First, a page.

Shortly after, Archbishop Hannan called Bob and asked him to attend the second national meeting on abortion in Minnesota. Bob, admitting he knew very little about abortion, was particularly moved by Dr Jack Wilke’s presentation on the horrors of abortion. Bob left Minnesota with nine slides about abortion wrapped in Ditto paper, a $1 book by Dr. Wilke, and a determination to make a difference.
Shortly after, Bob and his wife Maria hosted a dinner party for friends. Instead of showing slides about their latest travels, Bob showed the nine slides about abortion and presented on what he learned at the conference. Remember, this was three years before Roe v. Wade. It wasn’t clear at that point that abortion would ever become legal in Louisiana. Bob could have easily said, “Well, that’s a problem for New York or Colorado, but not Louisiana” and go back to his daily life, but he couldn’t. The course of his life was set and he could never look the other way again.
The guests at that dinner party, a few of them who are here today, were moved by the slides and Bob’s passion, and by the end of that evening, New Orleans and Louisiana Right To Life were born. That evening launched the pro-life movement in Louisiana, and the fruit of that has been the work of Right to Life across Louisiana for over 50 years, but also inspired the growth of pregnancy centers and many other efforts to defend life and support mothers.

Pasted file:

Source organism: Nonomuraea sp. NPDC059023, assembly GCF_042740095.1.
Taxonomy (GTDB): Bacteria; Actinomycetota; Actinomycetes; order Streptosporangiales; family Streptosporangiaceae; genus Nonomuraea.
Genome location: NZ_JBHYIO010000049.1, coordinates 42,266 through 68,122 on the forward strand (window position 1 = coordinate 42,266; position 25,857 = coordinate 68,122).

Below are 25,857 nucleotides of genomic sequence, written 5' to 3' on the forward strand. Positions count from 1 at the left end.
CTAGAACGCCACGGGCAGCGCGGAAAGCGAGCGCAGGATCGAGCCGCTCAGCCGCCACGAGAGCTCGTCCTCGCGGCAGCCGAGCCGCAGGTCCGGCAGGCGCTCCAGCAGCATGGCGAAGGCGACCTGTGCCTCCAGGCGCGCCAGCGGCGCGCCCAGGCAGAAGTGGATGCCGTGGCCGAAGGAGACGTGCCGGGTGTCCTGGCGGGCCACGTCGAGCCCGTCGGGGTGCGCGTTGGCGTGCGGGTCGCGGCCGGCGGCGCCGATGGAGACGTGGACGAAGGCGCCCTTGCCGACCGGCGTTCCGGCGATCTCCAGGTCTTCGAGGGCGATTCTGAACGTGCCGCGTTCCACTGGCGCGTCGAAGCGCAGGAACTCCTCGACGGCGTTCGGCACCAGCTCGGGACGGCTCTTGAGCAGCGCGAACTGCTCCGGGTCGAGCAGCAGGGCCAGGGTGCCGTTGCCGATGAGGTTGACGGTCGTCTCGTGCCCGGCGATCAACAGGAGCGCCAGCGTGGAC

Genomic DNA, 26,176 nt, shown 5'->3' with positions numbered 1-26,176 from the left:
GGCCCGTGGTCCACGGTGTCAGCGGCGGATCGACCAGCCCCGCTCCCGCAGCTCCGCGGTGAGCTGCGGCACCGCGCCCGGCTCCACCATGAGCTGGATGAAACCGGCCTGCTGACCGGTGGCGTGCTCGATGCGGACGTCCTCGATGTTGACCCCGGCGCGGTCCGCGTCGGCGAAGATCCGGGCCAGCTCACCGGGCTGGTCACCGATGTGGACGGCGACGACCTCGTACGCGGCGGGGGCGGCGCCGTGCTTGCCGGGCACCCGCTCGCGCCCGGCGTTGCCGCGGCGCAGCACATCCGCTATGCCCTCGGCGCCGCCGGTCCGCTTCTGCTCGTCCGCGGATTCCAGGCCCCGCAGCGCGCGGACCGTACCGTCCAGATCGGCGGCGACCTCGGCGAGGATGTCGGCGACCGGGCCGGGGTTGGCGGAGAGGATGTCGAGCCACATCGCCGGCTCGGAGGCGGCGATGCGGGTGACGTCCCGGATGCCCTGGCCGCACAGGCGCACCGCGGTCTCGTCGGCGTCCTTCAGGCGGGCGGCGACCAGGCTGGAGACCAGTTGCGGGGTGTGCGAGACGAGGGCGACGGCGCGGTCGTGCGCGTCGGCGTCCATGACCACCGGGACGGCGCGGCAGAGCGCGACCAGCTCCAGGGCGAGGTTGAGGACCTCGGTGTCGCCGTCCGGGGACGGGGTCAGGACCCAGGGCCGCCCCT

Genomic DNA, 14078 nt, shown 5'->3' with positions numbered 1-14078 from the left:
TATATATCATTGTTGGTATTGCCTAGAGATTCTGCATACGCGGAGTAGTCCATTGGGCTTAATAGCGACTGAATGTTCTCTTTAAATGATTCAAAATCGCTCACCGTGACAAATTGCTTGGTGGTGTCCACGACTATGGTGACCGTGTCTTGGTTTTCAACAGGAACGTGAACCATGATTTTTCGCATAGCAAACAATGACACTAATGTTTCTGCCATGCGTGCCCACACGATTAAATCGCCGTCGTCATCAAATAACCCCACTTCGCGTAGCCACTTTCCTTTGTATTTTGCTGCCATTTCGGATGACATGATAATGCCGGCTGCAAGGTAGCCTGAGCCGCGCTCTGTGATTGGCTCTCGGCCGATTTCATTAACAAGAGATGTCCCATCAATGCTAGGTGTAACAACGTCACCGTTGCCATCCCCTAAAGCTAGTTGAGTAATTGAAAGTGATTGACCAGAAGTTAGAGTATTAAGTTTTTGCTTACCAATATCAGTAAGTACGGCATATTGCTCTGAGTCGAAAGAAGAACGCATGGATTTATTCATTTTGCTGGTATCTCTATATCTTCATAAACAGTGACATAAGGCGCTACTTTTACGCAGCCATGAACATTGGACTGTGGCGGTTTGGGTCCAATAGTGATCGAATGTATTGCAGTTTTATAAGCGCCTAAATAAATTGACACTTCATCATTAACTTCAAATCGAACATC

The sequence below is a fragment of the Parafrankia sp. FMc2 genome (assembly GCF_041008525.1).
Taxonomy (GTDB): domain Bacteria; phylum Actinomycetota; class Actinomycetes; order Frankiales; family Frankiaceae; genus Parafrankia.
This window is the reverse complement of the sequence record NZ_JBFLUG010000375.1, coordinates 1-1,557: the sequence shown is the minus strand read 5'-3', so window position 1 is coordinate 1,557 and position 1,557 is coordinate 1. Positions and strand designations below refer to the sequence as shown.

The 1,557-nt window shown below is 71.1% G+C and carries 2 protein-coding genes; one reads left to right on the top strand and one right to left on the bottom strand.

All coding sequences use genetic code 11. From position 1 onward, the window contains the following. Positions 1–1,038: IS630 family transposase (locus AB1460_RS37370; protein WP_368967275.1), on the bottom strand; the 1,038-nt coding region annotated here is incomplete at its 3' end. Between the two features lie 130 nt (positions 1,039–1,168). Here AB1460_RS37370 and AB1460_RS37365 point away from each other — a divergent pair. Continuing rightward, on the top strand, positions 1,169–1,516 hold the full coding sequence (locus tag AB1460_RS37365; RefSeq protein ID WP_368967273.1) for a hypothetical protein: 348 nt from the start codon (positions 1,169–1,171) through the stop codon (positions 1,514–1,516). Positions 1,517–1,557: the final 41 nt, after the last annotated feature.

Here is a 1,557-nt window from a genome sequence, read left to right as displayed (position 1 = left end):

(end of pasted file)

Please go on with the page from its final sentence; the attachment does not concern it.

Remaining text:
What I love about that dinner party story is Bob’s insistence to not just care about the issue but to do something about it, not matter what it takes, even putting your friends on the spot.
When Roe v Wade was handed down, Archbishop Hannan invited Bob to his office the next day to plan the response. One of my favorite historical items in our organization is the press release that Bob sent out just a few days after the Roe v. Wade decision.
Bob was tireless in his defense of human life, all while having a family and a successful law practice. He never received a dime for any of the pro-life work he did. He gave presentations locally and across the state, lobbied the legislature, went door-to-door passing out flyers, sponsored advertising, coordinated strategy, led the cause, and so many more things.